The Meditation Journeys

This text represents a draft of a talk I gave at the Essential Teachings Weekend (ETW) for the Canadian Community for Christian Meditation (wccm-canada.ca) in Alexandria, Ontario (September 21-23, 2018). This was the third of three talks, entitled “Stages of the Journey” which complemented the first talk (“The Essential Teaching”), and the second talk (“History of the Tradition”).

STAGES OF THE JOURNEY

The notion of journey, or pilgrimage, originates in the very birth of Christianity. Christ-followers came to be known as “Christian” only after Christianity became the official religion of the empire in the fourth century C.E. But until then they were known as those who followed in the “Way”, implying a path, a road, a journey to be followed.[1]

The notion of motion is integral to those who try to follow Jesus to this day. In the last several decades the pilgrimage has become very popular, especially the Camino de Santiago which attracts hundreds of thousands of pilgrims every year. Many who walk the eight-hundred-kilometre journey across the Iberian Peninsula in northern Spain will attest that the journey is a metaphor for the passage of life or traversing some interior path.

Indeed, the exterior journey, such as the Camino, mirrors the internal journey where one explores the contours of the heart and the landscape of the soul. It is a journey that takes time and is fraught with danger. And, at some level, determination, dedication and faithfulness.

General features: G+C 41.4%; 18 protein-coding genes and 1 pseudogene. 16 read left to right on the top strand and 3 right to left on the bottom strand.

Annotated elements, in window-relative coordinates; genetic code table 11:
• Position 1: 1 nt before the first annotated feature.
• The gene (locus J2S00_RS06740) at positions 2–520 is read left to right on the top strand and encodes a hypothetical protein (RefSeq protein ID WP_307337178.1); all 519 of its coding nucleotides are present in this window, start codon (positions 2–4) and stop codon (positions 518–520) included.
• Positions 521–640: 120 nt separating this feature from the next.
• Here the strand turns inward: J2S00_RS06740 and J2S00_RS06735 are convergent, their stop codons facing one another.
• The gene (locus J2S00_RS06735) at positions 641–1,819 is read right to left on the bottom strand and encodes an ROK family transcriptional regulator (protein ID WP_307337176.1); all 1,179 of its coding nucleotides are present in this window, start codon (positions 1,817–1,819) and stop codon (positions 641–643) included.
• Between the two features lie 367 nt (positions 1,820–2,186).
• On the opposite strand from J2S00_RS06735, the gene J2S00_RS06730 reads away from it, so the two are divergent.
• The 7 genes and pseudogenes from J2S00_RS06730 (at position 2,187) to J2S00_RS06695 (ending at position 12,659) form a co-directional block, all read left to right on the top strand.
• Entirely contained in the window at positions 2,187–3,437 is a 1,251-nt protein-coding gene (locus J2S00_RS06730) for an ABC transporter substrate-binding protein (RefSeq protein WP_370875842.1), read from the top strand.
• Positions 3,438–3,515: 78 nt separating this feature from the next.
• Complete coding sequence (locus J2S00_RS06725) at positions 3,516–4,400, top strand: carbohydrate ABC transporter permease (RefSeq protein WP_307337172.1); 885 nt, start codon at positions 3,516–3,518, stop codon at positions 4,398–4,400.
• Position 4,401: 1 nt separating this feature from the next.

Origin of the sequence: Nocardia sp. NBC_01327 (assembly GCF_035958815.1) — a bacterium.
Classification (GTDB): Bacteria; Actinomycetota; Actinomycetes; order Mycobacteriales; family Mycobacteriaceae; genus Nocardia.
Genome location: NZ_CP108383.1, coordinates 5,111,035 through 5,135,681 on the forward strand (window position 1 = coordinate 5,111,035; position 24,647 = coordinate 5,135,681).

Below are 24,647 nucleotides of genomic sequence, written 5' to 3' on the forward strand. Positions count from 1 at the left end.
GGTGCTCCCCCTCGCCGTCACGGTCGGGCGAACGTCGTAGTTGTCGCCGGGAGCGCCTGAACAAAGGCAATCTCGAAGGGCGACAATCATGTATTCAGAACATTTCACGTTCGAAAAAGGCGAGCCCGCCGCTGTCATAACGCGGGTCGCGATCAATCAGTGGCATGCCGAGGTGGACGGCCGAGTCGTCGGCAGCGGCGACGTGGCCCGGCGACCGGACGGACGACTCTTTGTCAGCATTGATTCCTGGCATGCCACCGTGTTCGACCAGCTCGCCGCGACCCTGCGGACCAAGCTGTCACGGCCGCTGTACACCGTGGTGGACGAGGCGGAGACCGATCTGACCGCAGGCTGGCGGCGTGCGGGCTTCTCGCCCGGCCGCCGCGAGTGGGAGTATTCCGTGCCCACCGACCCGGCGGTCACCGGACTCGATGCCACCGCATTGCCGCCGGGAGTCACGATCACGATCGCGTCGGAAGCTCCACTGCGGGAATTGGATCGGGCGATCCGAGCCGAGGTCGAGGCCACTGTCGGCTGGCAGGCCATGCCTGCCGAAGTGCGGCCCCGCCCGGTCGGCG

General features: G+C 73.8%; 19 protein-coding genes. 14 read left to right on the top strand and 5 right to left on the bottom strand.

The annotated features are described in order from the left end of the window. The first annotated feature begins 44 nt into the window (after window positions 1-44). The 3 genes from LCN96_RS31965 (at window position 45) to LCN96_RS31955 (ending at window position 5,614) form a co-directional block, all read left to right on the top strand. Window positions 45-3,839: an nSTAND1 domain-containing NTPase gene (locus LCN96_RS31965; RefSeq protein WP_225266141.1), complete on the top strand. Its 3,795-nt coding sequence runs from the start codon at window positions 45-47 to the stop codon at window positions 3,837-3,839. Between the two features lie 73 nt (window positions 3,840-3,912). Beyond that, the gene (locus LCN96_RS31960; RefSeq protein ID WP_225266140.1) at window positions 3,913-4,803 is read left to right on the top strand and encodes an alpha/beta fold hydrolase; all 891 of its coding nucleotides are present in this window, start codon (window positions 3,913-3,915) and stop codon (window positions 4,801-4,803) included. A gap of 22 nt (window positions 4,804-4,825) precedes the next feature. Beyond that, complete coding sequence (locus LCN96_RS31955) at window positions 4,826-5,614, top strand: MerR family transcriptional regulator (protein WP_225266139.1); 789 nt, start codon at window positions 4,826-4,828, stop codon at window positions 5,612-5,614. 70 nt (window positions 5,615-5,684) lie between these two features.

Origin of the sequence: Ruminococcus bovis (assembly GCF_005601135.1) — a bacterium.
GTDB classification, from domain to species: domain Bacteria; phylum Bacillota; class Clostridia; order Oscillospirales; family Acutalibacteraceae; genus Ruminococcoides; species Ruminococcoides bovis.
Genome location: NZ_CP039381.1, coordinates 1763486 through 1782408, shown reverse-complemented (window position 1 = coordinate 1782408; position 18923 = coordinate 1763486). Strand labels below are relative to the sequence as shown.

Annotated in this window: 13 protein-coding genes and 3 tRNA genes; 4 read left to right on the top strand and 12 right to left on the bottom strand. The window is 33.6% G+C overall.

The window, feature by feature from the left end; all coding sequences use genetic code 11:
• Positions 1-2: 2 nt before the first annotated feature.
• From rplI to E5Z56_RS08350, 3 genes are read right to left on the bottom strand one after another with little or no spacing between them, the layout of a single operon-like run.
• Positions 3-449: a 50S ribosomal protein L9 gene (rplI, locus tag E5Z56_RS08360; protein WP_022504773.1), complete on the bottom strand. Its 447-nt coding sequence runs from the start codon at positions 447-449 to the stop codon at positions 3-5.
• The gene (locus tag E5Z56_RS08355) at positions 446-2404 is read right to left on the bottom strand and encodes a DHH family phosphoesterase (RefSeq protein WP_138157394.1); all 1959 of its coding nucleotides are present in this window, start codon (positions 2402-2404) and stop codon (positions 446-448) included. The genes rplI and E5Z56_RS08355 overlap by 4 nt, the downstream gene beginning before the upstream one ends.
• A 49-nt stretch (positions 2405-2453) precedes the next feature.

Speaking of Spain, it was perhaps the great Spanish mystics of the sixteenth century – Theresa of Avila and St John of the Cross – who first in their writings exemplified the interior and often difficult journeys of faith, such as in ‘The Dark Night of the Soul’. Recently, Richard Rohr describes it best when he asserts that it is through great suffering or great love by which we move along the path towards meaningful change and growth. Crises of faith and challenging circumstances of life are invitations to go deeper into the truth of self and the presence of God.

I want to describe these two journeys to you by using several metaphors—involving water, an hourglass, a wagon wheel and the Exodus story from the Bible describing the desert wanderings of a people. These symbols and images I hope will convey effectively the meaning of these journeys.

When we commit to meditation, we are undertaking what I would summarize as two journeys, operating on a couple of levels.